A steady-state, less growth-dependent economy could have zero or negative interest rates. Even before the pandemic, governments had begun flirting with negative interest rates. In the short term, lowering interest rates can have a stimulus effect on the economy, by encouraging people to spend rather than save, and can reduce the cost of debt for the 99% including student loans and home mortgages. In the long run, a zero or negative interest rate could be a part of a future steady state economy.
Decoupling Economic Growth from Carbon Emissions
Economic growth is (almost?) always accompanied by increased carbon emissions. Some ecological economists have called for “degrowth” of the economy to meet the ecological limits imposed by climate change. Feasta’s CapGlobalCarbon project was initiated with a goal of decoupling the economy from carbon emissions by imposing an economy-wide cap on GHG emissions, mandating that upstream companies purchase allowances equal to the fossil fuels they extract or import, and returning the funds collected back to people as a carbon dividend.
As with the climate crisis, young people, people of color, and the most economically precarious populations are bearing the brunt. The pandemic has offered elected officials an opportunity to address the current debt deflation with a large amount of stimulus spending, which could be used to fund a universal basic income, a Green New Deal, and universal health care in the United States. As the Federal Reserve ramps up their quantitative easing (QE for Wall Street) programs, FEASTA and others are calling for “QE for the People” (basic income).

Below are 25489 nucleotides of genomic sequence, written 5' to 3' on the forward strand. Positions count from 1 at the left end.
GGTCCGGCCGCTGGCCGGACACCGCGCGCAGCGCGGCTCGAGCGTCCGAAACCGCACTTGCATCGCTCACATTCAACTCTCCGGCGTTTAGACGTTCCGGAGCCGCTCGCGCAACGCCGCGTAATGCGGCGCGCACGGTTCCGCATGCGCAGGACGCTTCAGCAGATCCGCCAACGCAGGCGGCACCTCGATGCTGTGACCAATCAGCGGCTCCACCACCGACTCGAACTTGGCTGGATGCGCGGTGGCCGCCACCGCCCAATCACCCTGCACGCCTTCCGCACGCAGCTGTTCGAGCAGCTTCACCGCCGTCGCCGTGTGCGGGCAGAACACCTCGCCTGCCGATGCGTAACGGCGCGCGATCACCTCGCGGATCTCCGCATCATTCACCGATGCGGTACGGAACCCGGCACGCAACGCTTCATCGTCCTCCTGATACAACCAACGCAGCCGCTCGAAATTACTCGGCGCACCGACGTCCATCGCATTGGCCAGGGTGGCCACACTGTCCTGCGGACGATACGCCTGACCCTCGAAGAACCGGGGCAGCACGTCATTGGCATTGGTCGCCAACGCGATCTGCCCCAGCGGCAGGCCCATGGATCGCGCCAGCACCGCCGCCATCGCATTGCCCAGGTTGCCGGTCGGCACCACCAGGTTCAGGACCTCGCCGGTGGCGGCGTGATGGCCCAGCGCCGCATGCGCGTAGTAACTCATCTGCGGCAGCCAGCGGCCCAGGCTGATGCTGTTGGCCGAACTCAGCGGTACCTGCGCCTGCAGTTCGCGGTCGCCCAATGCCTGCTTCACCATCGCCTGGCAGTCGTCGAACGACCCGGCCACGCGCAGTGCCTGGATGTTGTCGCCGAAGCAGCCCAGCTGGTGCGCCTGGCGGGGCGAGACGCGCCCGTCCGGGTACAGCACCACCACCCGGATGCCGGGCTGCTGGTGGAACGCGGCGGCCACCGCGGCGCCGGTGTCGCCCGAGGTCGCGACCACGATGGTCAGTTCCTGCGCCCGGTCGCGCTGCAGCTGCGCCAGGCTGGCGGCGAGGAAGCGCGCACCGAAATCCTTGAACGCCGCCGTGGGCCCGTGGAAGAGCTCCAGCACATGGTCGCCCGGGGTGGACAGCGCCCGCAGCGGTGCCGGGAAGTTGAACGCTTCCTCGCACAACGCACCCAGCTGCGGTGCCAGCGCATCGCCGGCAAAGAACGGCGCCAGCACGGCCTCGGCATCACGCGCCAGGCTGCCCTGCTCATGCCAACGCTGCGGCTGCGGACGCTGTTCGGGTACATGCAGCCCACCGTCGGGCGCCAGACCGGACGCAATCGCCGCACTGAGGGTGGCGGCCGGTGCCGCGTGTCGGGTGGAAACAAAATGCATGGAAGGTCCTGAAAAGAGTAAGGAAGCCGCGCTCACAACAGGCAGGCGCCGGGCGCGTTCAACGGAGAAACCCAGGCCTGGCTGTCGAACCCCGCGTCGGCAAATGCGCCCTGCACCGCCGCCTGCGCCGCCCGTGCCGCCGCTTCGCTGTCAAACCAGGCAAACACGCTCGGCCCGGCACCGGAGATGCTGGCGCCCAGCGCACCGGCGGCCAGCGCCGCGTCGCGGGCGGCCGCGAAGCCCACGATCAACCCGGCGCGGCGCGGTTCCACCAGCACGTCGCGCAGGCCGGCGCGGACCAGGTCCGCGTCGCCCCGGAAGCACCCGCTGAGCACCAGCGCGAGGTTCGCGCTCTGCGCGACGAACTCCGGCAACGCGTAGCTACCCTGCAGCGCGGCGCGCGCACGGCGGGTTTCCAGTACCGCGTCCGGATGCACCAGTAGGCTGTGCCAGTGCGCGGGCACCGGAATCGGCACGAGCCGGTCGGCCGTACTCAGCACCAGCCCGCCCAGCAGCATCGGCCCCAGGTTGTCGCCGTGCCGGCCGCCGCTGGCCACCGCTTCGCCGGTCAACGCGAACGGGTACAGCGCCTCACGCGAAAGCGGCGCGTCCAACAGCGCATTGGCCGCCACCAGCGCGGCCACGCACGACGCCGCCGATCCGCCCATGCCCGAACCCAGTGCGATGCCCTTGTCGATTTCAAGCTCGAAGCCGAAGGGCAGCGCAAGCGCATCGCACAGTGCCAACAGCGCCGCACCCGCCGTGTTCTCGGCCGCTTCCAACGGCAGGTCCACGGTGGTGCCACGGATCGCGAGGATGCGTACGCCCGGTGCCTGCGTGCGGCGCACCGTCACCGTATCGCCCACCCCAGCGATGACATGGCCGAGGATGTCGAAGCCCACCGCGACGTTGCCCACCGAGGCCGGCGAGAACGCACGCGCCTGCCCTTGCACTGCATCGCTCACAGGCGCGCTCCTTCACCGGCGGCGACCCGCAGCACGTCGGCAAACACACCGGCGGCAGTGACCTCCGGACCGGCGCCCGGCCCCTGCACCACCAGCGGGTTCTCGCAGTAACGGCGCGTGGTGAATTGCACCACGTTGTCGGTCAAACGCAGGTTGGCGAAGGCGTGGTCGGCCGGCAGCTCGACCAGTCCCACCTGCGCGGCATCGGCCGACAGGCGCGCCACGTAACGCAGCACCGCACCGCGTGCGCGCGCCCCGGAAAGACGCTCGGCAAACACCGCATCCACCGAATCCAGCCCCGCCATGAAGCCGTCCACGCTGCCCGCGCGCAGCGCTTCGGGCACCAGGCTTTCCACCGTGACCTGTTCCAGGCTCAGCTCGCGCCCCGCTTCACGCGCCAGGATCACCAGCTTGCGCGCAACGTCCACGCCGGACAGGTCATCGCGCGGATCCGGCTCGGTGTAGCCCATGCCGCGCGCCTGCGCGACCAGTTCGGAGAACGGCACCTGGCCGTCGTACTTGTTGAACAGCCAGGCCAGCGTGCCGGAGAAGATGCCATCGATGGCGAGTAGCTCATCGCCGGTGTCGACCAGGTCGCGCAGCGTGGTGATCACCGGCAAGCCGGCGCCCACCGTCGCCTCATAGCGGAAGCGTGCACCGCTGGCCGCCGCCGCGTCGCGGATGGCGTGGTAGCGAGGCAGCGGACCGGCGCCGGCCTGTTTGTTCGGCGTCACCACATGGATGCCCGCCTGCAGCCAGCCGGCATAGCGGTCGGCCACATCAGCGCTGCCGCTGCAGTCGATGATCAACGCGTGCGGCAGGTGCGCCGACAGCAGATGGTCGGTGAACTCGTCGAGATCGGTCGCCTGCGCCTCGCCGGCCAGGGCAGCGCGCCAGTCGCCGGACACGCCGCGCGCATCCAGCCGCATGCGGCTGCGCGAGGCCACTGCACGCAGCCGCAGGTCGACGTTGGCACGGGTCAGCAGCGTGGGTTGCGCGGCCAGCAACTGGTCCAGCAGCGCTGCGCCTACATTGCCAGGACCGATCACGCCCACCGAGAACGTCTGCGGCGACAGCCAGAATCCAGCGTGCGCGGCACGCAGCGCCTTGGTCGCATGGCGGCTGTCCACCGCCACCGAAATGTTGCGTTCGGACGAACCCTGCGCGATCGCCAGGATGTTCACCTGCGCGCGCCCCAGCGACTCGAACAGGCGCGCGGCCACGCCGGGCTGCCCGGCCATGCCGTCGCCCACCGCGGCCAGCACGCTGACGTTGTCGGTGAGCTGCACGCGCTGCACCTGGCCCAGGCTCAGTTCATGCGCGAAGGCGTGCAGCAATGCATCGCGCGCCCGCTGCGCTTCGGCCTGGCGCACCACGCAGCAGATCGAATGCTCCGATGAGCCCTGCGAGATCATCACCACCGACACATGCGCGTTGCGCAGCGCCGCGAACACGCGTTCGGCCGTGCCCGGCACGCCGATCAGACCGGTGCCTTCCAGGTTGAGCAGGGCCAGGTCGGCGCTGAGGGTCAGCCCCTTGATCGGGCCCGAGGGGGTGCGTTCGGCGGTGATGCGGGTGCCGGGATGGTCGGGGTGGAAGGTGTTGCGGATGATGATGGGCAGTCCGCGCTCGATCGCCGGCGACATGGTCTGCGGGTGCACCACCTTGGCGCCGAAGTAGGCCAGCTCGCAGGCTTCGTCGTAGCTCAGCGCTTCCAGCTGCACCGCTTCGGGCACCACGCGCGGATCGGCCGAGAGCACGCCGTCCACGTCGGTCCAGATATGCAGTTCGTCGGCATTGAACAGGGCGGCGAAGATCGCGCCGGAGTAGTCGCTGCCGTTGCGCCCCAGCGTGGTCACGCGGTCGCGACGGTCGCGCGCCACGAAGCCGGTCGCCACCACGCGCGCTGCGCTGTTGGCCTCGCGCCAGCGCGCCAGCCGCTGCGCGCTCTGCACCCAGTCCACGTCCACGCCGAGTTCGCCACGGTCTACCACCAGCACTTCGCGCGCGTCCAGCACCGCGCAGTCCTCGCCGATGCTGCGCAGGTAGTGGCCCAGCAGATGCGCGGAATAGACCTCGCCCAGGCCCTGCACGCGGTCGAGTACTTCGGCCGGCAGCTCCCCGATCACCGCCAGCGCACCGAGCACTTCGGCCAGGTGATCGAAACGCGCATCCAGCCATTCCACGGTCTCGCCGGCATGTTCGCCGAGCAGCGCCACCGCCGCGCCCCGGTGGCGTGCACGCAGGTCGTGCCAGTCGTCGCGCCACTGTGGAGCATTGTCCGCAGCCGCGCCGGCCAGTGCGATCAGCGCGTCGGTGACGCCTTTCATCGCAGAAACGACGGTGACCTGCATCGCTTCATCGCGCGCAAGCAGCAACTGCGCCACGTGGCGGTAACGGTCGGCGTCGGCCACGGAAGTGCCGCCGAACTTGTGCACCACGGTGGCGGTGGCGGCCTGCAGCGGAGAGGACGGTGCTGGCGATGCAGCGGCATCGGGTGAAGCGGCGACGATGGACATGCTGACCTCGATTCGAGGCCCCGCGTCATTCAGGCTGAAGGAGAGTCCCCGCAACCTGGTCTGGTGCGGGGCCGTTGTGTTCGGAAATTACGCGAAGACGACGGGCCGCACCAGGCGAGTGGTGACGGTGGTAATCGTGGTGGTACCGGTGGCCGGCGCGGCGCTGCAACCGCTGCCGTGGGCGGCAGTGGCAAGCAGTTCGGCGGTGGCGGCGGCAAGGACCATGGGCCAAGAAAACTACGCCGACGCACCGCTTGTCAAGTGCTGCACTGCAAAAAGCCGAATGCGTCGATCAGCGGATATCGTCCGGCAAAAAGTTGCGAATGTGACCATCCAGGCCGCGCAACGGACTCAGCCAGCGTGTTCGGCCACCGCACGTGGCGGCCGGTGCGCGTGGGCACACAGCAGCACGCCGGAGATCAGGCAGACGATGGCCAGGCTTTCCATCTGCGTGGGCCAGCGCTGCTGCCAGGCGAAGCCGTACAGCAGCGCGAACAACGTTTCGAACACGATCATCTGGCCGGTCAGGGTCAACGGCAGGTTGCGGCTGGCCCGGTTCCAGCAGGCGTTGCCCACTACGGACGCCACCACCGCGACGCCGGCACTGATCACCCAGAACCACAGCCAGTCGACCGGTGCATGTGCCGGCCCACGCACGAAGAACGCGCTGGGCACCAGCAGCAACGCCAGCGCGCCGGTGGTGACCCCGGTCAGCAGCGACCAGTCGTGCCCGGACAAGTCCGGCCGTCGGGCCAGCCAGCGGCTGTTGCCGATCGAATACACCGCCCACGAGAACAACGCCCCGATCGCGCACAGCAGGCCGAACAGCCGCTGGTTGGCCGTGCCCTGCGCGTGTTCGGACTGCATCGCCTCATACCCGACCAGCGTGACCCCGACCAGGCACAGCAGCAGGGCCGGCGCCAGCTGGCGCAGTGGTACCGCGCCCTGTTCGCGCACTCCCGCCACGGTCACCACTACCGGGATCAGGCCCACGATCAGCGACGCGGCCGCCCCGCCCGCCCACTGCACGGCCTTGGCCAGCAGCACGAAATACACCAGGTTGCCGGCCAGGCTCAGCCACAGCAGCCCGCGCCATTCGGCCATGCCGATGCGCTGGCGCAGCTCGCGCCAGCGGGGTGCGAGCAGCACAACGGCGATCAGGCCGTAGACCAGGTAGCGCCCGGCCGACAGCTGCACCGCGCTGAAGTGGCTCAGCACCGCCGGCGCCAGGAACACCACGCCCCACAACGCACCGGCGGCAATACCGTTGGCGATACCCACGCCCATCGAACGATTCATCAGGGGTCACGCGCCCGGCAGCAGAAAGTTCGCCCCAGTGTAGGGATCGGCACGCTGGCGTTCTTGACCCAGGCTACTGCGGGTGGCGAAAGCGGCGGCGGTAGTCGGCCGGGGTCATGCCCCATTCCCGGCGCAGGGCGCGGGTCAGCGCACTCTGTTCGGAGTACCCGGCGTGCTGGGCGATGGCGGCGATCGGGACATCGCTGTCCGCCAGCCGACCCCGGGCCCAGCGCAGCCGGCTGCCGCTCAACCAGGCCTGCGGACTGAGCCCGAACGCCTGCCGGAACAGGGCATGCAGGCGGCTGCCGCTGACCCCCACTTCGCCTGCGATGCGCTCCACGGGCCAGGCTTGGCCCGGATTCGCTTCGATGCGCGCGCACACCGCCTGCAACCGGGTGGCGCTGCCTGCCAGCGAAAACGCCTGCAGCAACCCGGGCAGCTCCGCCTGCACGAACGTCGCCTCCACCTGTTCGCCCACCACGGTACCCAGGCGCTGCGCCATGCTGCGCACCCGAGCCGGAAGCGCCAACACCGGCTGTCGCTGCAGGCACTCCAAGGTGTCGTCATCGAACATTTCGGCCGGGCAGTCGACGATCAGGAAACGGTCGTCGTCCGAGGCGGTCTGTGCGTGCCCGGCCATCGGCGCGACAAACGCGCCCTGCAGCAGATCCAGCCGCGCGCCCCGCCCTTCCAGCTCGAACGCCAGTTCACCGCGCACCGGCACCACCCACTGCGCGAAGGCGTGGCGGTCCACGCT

Novelties like negative priced oil and negative interest, in a world where young people are crushed by college loan debt, and unemployment is above 20%, where for many health care is unavailable and rent is unaffordable, mostly just point to a current economic system that is not working for people. The current economic system is not structured to accommodate degrowth, as shown by the impacts of a demand crash from the pandemic stay-at-home orders on the “precariat” (working people with limited job security who are often living paycheck to paycheck). People need income to live, but there are no jobs. A post-pandemic economy must include debt forgiveness and basic income.
The COVID-19 pandemic is revealing the fissures and problems of the current corporate-centric, austerity-based economic system, and providing an opening for a new system to be envisioned that values the Commons and people, including democratic socialism, climate dividends, and basic income. The pandemic is showing that in order to address the crises we are facing in the 21st century, we will need an economic system with the ability to function in a steady state or degrowth mode, and policy approaches such as basic income, Medicare for All, and an economic system decoupled from fossil fuels that value people’s health and well-being.
Featured image source: https://www.freeimages.com/photo/balloon-going-to-die-1314558
Note: Feasta is a forum for exchanging ideas. By posting on its site Feasta agrees that the ideas expressed by authors are worthy of consideration. However, there is no one ‘Feasta line’. The views of the article do not necessarily represent the views of all Feasta members.
Mike Sandler is a FEASTA Trustee and climate change and sustainability professional with experience working for nonprofits and government. In 2001 Mike co-founded the Center for Climate Protection based in Sonoma County, California. Inspired by Peter Barnes and Richard Douthwaite, he has advocated for revenues from a price on carbon to be returned back to the public as a per capita dividend or share. He actively promotes CapGlobalCarbon and he has written on green monetary reform and basic income, some of which is archived on his author page on HuffPost.